Welcome! Here are the website rules, as well as some tips for using this forum.
Need to contact us? Visit https://heatinghelp.com/contact-us/.
Click here to Find a Contractor in your area.

Welding a Cracked Boiler

Options
Silly question, but it crossed my mind.
Anyone ever hear of someone welding or repairing a cracked boiler?
I assume it's possible... right?
mattmia2Mad Dog_2

Comments

  • mattmia2
    mattmia2 Member Posts: 9,655
    Options
    Sometimes with commercial steel boilers. Not usually practical on small cast iron boilers.
    Hot_n_ColdIronmanMad Dog_2
  • Jamie Hall
    Jamie Hall Member Posts: 23,310
    Options
    Welding cast iron is astonishingly difficult to do, particularly if there is much of it. Not usually worth it.
    Br. Jamie, osb
    Building superintendent/caretaker, 7200 sq. ft. historic house museum with dependencies in New England
    Hot_n_ColdIronmanMikeAmann
  • Ironman
    Ironman Member Posts: 7,376
    Options
    It’s also against code on a residential boiler as it voids the ASME certification.
    Bob Boan
    You can choose to do what you want, but you cannot choose the consequences.
    mattmia2Mad Dog_2kcopp
  • Daveinscranton
    Daveinscranton Member Posts: 148
    Options
    Yes.

    My dad was a welder in WWII in the 757th Railroad Shop Battalion.  His commanding officer asked him to weld a boiler for a French school/orphanage at the tail end of WWII prior to the invasion of Germany.  There was no choice.  Nothing was available.  Wartime.

    He said the boiler was toast.  Goodwill type of thing done by the Army.  He had one drip.  Just as he was about to peen the drip, his Captain had hammer in hand and tapped the braze, one expert blow to seal it.

    He hated doing it as he knew the boiler was essentially Swiss cheese and paper thin.  But there was zero choice.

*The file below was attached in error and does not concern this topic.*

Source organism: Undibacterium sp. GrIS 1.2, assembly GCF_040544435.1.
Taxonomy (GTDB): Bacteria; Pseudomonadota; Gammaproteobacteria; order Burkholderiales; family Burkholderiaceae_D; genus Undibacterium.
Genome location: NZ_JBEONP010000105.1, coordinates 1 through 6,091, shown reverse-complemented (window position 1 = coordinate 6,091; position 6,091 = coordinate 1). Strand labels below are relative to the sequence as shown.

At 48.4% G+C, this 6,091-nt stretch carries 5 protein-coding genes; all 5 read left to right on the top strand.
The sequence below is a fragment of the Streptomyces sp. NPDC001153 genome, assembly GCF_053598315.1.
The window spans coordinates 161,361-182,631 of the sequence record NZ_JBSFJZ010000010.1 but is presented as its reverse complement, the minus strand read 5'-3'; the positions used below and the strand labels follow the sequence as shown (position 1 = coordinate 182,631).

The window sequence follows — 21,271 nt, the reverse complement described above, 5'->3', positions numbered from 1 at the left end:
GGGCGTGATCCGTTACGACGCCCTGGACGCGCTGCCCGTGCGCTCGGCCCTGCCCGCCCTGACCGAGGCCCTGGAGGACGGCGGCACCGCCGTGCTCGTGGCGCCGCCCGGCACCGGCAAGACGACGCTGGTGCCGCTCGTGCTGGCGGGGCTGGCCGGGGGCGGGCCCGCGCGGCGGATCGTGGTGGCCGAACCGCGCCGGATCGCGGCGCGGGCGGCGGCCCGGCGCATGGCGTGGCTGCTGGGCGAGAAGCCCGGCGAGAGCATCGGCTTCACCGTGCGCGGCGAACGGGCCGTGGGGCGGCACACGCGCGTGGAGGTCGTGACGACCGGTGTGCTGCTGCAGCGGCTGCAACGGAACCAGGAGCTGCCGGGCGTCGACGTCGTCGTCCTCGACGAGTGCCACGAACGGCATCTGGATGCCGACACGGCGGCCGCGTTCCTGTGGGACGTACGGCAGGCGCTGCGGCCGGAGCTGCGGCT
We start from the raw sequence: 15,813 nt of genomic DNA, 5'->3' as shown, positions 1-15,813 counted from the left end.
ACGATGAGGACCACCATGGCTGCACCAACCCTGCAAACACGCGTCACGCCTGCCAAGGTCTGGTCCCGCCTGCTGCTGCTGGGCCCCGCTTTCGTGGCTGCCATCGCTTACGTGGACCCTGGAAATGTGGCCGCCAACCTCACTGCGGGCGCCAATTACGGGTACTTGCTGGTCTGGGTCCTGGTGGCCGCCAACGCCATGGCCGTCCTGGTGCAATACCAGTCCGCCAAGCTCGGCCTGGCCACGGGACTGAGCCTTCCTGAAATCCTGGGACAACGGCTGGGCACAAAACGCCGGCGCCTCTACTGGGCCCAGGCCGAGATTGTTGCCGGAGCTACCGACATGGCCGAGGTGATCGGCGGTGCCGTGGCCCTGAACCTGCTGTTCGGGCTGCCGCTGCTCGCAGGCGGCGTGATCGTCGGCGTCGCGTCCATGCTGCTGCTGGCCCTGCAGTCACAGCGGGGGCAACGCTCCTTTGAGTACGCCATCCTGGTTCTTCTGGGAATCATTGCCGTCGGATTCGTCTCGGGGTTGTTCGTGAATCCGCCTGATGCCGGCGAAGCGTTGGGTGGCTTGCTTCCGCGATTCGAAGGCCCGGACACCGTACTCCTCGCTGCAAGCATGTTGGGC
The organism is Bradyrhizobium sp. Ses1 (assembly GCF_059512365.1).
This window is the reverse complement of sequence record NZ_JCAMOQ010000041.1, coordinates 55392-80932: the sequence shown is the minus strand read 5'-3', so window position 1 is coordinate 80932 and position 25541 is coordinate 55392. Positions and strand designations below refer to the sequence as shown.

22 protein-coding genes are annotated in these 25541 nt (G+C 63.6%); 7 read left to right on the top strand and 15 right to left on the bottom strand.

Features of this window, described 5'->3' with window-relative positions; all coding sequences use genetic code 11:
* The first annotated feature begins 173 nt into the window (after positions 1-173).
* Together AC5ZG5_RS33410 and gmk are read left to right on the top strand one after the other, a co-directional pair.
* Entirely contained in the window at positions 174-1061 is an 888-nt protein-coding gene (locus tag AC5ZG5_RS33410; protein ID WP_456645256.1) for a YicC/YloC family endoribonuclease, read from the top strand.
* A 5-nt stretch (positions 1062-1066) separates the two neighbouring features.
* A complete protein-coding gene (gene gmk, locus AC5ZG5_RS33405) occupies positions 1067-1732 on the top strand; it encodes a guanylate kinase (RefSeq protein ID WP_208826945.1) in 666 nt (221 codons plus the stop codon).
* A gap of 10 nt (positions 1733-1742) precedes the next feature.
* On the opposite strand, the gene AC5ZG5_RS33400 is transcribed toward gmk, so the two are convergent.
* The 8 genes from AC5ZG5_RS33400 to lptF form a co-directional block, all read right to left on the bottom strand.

He would not encourage you (or anyone) to try if he were alive today.
    mattmia2Mad Dog_2PC7060
  • realliveplumber
    realliveplumber Member Posts: 354
    edited February 17
    Options
    Brazing cast iron is a different process than welding it.

    To weld cast iron you need need to pre heat and post heat it. Not practical for a boiler in situ.
    Mad Dog_2ChrisJ
  • Big Ed_4
    Big Ed_4 Member Posts: 2,785
    edited February 18
    Options
    They would pound in lead :)
    I have enough experience to know , that I dont know it all
    delcrossvMad Dog_2Daveinscranton
  • Mad Dog_2
    Mad Dog_2 Member Posts: 6,944
    Options
    Steel wool & Sal ammoniac...iron filings....aka A Rust Joint.  Mad Dog 🐕 
    realliveplumberDaveinscranton
  • MikeAmann
    MikeAmann Member Posts: 997
    Options
    No pictures posted, but what about JB Weld High Temp - either the epoxy syringe or the putty?
    https://www.jbweld.com/product/high-heat-syringe
    https://www.jbweld.com/product/highheat-epoxy-putty
  • guzzinerd
    guzzinerd Member Posts: 233
    Options
    MikeAmann said:
    No pictures posted, but what about JB Weld High Temp - either the epoxy syringe or the putty? https://www.jbweld.com/product/high-heat-syringe https://www.jbweld.com/product/highheat-epoxy-putty
    I've had far better results from Marine Rx (West Marine) than jbweld.  The stuff is amazing.  oil, gas, etc proof. 

    https://www.westmarine.com/travaco-marine-tex-epoxy-putty-repair-kit-white-P004_120_005_502.html


    Bryant 245-8 2-pipe steam in a 1930s 6-unit 1-story apt building in the NM mountains.  26 radiators heating up 3800sqf.